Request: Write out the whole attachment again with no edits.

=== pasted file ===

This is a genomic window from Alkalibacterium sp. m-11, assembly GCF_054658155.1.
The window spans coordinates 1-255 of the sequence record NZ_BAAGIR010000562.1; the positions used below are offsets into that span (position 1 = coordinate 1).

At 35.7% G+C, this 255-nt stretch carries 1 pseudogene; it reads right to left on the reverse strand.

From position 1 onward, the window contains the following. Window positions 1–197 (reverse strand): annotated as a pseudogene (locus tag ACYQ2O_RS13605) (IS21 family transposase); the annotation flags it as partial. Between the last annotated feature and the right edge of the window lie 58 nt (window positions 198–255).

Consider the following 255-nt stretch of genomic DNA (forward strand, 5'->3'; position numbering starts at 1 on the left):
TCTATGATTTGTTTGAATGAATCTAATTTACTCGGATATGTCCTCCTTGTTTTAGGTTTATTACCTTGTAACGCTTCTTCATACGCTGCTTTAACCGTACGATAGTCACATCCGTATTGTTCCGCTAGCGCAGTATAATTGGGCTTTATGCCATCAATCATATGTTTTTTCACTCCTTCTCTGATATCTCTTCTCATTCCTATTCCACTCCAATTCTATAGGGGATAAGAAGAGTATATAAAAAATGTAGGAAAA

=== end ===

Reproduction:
This is a genomic window from Alkalibacterium sp. m-11, assembly GCF_054658155.1.
The window spans coordinates 1-255 of the sequence record NZ_BAAGIR010000562.1; the positions used below are offsets into that span (position 1 = coordinate 1).

At 35.7% G+C, this 255-nt stretch carries 1 pseudogene; it reads right to left on the reverse strand.

From position 1 onward, the window contains the following. Window positions 1–197 (reverse strand): annotated as a pseudogene (locus tag ACYQ2O_RS13605) (IS21 family transposase); the annotation flags it as partial. Between the last annotated feature and the right edge of the window lie 58 nt (window positions 198–255).

Consider the following 255-nt stretch of genomic DNA (forward strand, 5'->3'; position numbering starts at 1 on the left):
TCTATGATTTGTTTGAATGAATCTAATTTACTCGGATATGTCCTCCTTGTTTTAGGTTTATTACCTTGTAACGCTTCTTCATACGCTGCTTTAACCGTACGATAGTCACATCCGTATTGTTCCGCTAGCGCAGTATAATTGGGCTTTATGCCATCAATCATATGTTTTTTCACTCCTTCTCTGATATCTCTTCTCATTCCTATTCCACTCCAATTCTATAGGGGATAAGAAGAGTATATAAAAAATGTAGGAAAA